As comfortable middle age approaches, he’s broadly minding his own business, apart from the desire to perhaps go on a few more foreign holidays. Sure, he’s a little eccentric, and keeps a more eclectic circle of friends and acquaintances than many. But fundamentally a ‘nice, well-spoken gentle-hobbit‘, as Gaffer Gamgee might say. Looking forward to not much more than another 50-60 years of smoking his pipe on the doorstep of Bag End; hiking through the Shire at night; writing; and keeping out of the way of those dreadful oiks, the Sackville-Bagginses.
Adventures? No thank you.
All is well, until that meddling magician, Gandalf arrives …
Richard III is fooling very few of us with his inclusive pronouns …
I’ve had to take a week out, basically, through pressures of work. It could easily have extended into a fortnight, but to paraphrase Lord Foul – the Sauron-style character in Stephen Donaldon‘s Chronicles of Thomas Covenant – I am ‘stubborn yet’.
Is it me, or does the guy in the picture look like a young James Comey?
Henry VI part III: act V
So, very belatedly, we reach the end of the road for Henry VI, and of history plays for a short while.I’m sad to say goodbye.The comedies aren’t generally my favourites, and these three HVI plays have been ones I’ve unjustly avoided until now.It’s been a brilliant rollercoaster ride.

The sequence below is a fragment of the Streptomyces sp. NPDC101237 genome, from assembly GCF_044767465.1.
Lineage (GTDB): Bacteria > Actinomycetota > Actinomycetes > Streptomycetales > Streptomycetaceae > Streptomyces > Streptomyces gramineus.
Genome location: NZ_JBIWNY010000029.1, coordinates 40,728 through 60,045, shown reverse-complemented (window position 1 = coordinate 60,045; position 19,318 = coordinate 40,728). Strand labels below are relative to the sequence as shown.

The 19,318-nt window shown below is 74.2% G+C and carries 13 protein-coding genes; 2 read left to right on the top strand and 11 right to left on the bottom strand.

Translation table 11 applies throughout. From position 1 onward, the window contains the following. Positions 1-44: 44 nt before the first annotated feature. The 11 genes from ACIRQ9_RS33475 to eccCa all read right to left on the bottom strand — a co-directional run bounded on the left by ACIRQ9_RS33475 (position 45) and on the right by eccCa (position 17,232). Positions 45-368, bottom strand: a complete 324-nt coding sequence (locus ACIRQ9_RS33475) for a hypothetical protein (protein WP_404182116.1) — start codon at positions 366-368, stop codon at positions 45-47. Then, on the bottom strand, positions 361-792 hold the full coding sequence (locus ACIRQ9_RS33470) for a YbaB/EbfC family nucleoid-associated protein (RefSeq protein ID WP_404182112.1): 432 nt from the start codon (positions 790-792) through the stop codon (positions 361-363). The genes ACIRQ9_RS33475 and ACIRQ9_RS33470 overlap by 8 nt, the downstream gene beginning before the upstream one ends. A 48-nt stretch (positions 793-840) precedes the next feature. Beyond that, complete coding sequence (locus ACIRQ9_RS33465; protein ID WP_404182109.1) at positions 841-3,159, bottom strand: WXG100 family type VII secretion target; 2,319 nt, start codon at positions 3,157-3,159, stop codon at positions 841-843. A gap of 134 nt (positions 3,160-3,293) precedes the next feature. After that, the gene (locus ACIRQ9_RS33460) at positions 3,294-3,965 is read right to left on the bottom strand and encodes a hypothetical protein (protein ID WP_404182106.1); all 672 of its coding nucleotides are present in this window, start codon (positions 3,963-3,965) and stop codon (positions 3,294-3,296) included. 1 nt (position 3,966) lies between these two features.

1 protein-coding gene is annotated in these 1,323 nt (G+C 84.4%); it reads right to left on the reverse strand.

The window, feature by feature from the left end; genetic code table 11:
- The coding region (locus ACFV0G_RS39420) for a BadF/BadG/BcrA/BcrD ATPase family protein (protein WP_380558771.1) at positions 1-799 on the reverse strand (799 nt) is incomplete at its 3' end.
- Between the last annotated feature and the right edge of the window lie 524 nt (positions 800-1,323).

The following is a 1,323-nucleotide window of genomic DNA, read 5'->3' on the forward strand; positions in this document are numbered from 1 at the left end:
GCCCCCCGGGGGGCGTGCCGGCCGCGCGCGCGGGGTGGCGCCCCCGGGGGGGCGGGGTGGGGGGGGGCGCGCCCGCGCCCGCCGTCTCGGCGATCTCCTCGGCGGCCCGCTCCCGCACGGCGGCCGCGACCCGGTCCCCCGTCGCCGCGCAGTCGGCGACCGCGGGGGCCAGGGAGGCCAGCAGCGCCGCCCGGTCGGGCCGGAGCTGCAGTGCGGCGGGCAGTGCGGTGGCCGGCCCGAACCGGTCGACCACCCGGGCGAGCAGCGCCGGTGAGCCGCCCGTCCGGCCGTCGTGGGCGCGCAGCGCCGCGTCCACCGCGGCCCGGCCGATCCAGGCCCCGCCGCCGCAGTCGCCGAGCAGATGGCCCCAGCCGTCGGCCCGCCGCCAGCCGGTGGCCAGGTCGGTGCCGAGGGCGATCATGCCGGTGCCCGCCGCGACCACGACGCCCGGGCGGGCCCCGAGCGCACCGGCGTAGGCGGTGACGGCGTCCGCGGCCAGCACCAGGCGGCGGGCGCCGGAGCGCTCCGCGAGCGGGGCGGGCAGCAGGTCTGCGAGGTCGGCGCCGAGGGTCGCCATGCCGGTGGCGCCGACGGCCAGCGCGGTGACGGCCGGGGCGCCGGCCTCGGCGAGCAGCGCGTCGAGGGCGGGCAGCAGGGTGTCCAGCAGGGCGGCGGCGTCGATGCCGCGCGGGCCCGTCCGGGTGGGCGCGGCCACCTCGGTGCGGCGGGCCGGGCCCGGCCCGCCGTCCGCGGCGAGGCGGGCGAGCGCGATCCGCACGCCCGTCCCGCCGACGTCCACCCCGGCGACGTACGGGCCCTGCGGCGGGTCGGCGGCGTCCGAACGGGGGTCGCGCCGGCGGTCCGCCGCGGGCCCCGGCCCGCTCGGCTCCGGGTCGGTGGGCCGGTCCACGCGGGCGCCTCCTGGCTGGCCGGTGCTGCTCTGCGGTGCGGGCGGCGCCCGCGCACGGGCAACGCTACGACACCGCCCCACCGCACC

Last time round, I said there could only be one, and finally, mercifully, someone does for Henry.And we all know who that someone is, right?Only one man for the job …
It seems an eternity since that I fell into this play, full of fears for my adopted country, and so it has been. My views on how work has impacted on my ability to blog over the last month or so probably need to wait until I’m not feeling as ‘wasp stung and impatient’ as Harry Hotspur. Anyway, as we hit the end of this play my fears for England have receded, at least. In fact, I’m struggling to feel fearful at all. I’m a spectator, but a fully engaged one.
A nest of hollow bosoms. (CHORUS, Henry V: II.0.18-21)
Henry VI II: Act I
It’s a strange thing, patriotism.
I’ll try to make this the final time I mention how I don’t feel especially patriotic towards England as opposed to Britain, but the beginning of the play causes me to examine my attitudes again.It probably says something about my pedantic nature that I can’t simply conflate the two.Or maybe it’s simply the fact that my Welsh girlfriend would probably dump me!Either way, I suddenly became acutely aware of an inchoate fear for the country.Ye-e-es, there was some fear for Henry, about to be eaten alive by his Queen like a hapless spider, but the sympathy I felt for Henry as a child effectively evaporated in the white heat of his ineffectuality.It facilitated of the betrayal of my new Shakespearean heroes, the Talbots, and so isn’t easily forgiven or forgotten.So it wasn’t what Margaret might or might not do to Henry that worried me.It was how she might treat England …